Moreover in contractual obligations, debtors and creditors exist. Debtors refer to the party who has the obligation or performance to deliver to another party while creditors refer to the recipient of the performance or obligation delivered by the debtor. In cases wherein obligations are more than one, the contracts must specifically identify who among the parties play the role of the debtor and the creditor so that expectations will be aligned and obligations will be properly met (Bhana, Bonthuys & Nortje, 2009).

Nevertheless, it is very important to note that all obligations are created by contracts, although all contracts contain obligations. Commonly, these obligations are contained within the terms and conditions part of the contract. Since obligations are simply “performances" that need to be delivered by a specific party (debtor) to another party (creditor), these usually are something given, something done in favor of another party or something that a party (debtor) must refrain from doing. These types of performances or obligations are specifically identified within the contract (Bhana, Bonthuys & Nortje, 2009).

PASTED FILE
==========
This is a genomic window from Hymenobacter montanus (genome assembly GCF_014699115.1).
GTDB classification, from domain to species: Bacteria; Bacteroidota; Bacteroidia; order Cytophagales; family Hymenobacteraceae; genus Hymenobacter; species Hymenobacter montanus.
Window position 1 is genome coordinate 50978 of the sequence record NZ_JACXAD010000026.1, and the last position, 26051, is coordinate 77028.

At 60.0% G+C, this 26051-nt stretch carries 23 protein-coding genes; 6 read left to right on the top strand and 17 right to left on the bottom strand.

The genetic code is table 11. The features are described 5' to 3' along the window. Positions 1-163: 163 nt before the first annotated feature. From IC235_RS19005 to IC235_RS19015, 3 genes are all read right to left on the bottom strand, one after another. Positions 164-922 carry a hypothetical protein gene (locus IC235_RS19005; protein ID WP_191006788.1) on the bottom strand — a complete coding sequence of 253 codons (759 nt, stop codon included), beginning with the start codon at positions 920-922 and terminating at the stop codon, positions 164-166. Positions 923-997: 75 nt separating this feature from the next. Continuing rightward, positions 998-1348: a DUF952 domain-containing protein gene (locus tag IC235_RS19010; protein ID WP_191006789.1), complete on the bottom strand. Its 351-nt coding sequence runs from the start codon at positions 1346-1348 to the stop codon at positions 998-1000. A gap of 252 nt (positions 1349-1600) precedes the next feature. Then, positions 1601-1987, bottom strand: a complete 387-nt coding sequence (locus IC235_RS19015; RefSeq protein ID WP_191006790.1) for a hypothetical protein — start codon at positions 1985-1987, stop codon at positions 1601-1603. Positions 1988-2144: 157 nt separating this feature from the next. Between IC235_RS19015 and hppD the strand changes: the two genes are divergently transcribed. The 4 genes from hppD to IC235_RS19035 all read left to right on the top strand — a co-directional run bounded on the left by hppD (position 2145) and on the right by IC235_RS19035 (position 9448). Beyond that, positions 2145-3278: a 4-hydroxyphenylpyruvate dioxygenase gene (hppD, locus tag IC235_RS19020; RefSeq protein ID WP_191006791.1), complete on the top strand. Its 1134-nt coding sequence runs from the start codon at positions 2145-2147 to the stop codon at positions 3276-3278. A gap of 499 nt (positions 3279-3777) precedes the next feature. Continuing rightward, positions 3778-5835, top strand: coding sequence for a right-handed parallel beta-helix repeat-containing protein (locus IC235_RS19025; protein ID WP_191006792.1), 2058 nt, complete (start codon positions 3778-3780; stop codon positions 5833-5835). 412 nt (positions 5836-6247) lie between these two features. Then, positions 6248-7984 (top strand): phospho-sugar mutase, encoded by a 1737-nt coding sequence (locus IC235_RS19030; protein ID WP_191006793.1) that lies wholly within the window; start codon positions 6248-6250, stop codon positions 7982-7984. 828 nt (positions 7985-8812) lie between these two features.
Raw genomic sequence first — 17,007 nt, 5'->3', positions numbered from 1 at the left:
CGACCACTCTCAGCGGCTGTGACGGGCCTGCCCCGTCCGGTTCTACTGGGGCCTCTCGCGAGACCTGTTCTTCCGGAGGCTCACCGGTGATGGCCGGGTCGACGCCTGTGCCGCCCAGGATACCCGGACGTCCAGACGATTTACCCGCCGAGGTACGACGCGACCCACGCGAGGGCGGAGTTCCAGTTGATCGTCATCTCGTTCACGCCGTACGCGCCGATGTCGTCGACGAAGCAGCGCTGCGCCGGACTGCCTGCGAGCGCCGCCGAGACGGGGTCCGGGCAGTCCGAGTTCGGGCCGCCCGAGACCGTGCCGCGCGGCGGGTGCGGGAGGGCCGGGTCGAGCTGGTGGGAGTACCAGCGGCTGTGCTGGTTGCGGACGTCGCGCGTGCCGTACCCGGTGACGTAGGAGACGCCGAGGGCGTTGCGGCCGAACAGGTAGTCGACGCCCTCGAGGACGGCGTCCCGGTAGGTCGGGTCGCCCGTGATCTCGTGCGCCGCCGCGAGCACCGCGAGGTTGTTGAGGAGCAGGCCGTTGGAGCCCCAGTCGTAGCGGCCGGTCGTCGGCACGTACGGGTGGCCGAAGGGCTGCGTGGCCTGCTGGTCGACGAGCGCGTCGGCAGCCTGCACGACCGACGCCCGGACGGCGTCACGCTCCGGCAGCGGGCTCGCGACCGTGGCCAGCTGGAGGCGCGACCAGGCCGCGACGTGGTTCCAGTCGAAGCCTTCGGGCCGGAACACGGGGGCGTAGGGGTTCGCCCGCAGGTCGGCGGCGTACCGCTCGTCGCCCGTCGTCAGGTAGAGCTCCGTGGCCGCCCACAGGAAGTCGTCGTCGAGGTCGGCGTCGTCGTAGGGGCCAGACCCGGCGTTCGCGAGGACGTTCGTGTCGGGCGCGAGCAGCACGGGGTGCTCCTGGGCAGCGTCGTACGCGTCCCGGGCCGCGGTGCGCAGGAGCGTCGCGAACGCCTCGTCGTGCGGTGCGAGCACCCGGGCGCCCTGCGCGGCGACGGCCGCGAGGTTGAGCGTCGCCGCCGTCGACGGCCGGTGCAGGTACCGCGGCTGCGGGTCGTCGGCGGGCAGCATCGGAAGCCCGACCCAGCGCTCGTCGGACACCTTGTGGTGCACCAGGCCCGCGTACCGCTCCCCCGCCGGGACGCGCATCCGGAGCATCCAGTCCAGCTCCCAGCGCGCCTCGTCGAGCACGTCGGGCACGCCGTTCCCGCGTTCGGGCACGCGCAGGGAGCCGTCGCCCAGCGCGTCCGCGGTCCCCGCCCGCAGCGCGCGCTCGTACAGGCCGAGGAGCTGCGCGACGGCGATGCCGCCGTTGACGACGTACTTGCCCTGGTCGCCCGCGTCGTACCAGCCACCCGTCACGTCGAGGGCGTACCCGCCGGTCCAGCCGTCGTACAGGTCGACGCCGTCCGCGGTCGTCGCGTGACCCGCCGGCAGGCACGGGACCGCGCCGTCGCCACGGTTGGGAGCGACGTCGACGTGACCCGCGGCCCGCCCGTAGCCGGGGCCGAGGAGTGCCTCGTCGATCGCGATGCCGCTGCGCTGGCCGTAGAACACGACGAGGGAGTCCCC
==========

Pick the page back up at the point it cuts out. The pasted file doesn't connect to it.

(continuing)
Why Should Contracts Create Obligations between the Parties that the Law will Enforce?

Based on the Scottish Law of Obligations (2009), contracts must create obligations between two parties which are enforceable by the law in order to regulate the duties and protect the rights of every individual entering into the agreement.

Contracts may exist either verbally or in writings but there is no complete assurance that the parties involved in the said contract or agreement will indeed fulfill the obligations or performances indicated in that piece of contract. Hence, it is completely necessary therefore to include very specific obligations that are enforceable by the law in order to push or even force both parties to deliver what they have committed to deliver with each other. Otherwise, if these obligations are not strictly enforced by law, the parties will be lenient and will not take seriously, the obligations set within the contract (Scottish Law of Obligations, 2009).